Friday, August 17, 2012

Attack Of The Clones

One of the hottest trends this year has been the rise of the flash sale.While Gilt gets a lot of the credit for mainstreaming the concept, the truth is that Fab.com really took it to the next level, spawning the "curation" craze. The value proposition remains high, and continues to see stratospheric growth.

Just one thing...I know success begets imitation, but it's time for a look at the e-mail templates. The truth is that most of these sites rely on e-mail as their primary traffic driver. And yet, all seem to be stuck in a bit of a creative rut. The formula seems to be "four squares:"

Gilt City's version. Stark, straightforward.

PopSugar gets in the mix; kudos to them for adding content to the squares., as well as good  headlines.

ScoutMob jumped in this last week, and they appear to be taking no chances. Odd, when you consider their brand is so hip and a bit edgy, but their Shoppe (complete with retro naming) emails sure aren't.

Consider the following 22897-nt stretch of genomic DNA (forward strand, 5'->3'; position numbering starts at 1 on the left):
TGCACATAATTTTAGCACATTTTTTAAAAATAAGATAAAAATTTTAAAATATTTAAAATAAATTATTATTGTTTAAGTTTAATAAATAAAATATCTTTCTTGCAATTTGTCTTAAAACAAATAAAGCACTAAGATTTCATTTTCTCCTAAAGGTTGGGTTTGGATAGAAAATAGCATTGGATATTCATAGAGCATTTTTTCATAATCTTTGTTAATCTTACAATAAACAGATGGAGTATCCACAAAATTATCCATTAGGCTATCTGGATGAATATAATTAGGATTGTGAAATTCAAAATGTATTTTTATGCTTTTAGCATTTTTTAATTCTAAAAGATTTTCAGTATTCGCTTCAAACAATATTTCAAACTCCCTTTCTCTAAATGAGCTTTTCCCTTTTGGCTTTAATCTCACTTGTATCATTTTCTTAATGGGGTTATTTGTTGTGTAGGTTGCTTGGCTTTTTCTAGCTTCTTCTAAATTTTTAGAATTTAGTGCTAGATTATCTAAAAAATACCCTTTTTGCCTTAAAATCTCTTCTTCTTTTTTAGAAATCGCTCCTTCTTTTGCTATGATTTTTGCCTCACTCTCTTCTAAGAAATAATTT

The original. Yes, this works well for the Fab brand, but emulating the form in hopes of replicating the success seems a bit foolhardy.
Of course, all of these folks are chasing successful e-commerce brands like Amazon, eBay and more. Yet each of those brands have e-mails that reflect their brands, not the above. Now, the common aspect of all of the above is that most of the brands are new to the e-commerce game; many have yet to find their e-commerce "voice." But given how many optimize around delivery time, it's jarring to see a slew of the above all delivered within an hour of each other, and struggle to distinguish one from another.

I could be very wrong. They could have A/B tested forty different formats, found that consumers responded far better to this, and that perhaps the consumers are dictating the response rate-generated format. Seems odd to me, however, given that more vertical flash sale sites (i.e. The Clymb) have not veered that direction. For now, the savvy shopper will endure the march of the clones.

No comments: